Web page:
During this session expert faculty will discuss:

  • The SEC’s human capital and diversity disclosure requirements
  • Trends in public companies’ human capital management disclosures since the 2020 amendments
  • Possible amendments to the SEC’s human capital management disclosure requirements
  • NASDAQ board diversity listing rule, similar state legislation and related litigation
  • Key takeaways and practical considerations

The Securities and Exchange Commission’s Small Business Capital Formation Advisory Committee will be meeting on July 30, 2024.  The meeting will focus on changes to the U.S. Small Business Administration’s (SBA) Small Business Investment Company (SBIC) program.  The Committee will discuss capital raising by smaller businesses, including the role played by the SBA and the SBIC program, which provides access to funding for smaller businesses.  SBICs are investment funds licensed by the SBA that can access SBA-guaranteed loans that match private capital.  Often, business development companies (BDCs) have SBIC subsidiaries.  Recent changes to the SBIC program were designed to increase access to funding for small businesses, start-ups and funds.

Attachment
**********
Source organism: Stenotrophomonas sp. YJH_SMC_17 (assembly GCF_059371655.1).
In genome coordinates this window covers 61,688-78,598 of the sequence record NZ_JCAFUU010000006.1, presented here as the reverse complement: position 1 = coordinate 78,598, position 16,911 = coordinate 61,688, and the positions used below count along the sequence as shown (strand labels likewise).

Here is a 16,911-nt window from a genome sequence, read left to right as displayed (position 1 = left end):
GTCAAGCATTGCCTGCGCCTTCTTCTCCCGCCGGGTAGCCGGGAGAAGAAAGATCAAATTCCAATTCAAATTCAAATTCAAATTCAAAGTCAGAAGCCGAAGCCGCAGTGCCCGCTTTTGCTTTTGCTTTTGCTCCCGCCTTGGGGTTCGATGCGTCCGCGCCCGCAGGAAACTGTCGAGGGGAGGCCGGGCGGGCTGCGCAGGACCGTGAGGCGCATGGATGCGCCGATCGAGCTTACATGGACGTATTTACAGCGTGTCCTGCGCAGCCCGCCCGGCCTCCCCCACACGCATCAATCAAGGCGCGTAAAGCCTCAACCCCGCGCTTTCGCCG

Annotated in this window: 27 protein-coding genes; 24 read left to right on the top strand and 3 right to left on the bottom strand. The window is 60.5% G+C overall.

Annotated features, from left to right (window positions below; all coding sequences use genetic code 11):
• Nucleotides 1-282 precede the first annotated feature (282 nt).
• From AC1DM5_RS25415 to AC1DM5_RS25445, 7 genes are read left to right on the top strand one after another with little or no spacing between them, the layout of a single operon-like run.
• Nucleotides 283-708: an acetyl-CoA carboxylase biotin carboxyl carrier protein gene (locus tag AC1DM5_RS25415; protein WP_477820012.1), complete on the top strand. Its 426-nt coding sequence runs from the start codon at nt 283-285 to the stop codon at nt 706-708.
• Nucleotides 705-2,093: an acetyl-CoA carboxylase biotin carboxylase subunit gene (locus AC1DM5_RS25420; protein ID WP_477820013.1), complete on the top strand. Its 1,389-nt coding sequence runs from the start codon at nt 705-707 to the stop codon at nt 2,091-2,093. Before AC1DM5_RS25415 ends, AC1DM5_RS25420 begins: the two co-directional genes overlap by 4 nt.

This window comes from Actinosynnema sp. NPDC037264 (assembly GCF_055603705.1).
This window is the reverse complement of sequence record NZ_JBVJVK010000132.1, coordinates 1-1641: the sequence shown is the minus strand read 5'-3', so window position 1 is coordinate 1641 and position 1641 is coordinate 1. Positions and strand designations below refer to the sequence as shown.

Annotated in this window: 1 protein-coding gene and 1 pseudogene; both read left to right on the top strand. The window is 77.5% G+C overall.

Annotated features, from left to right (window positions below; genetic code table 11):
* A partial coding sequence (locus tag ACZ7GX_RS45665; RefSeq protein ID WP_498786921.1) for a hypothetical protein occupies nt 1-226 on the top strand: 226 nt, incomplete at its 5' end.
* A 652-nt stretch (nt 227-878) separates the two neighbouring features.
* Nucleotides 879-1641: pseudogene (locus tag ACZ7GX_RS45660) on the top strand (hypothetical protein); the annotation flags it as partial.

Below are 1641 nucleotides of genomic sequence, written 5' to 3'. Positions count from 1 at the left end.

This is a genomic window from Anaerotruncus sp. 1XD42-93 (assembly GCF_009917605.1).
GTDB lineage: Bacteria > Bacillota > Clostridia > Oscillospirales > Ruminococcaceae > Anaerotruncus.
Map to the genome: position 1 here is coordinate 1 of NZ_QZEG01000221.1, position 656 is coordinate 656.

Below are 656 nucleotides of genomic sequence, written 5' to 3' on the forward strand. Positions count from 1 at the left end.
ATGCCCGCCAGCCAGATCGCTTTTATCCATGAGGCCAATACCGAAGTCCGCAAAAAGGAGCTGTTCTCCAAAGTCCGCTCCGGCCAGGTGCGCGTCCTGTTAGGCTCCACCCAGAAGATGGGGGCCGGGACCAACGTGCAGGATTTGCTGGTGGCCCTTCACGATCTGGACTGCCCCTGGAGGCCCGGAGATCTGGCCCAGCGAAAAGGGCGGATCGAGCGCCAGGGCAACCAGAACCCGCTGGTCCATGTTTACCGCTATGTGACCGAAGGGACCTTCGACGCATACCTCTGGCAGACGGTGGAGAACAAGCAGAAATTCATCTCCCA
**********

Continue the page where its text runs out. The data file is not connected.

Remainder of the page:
See the press release and the agenda.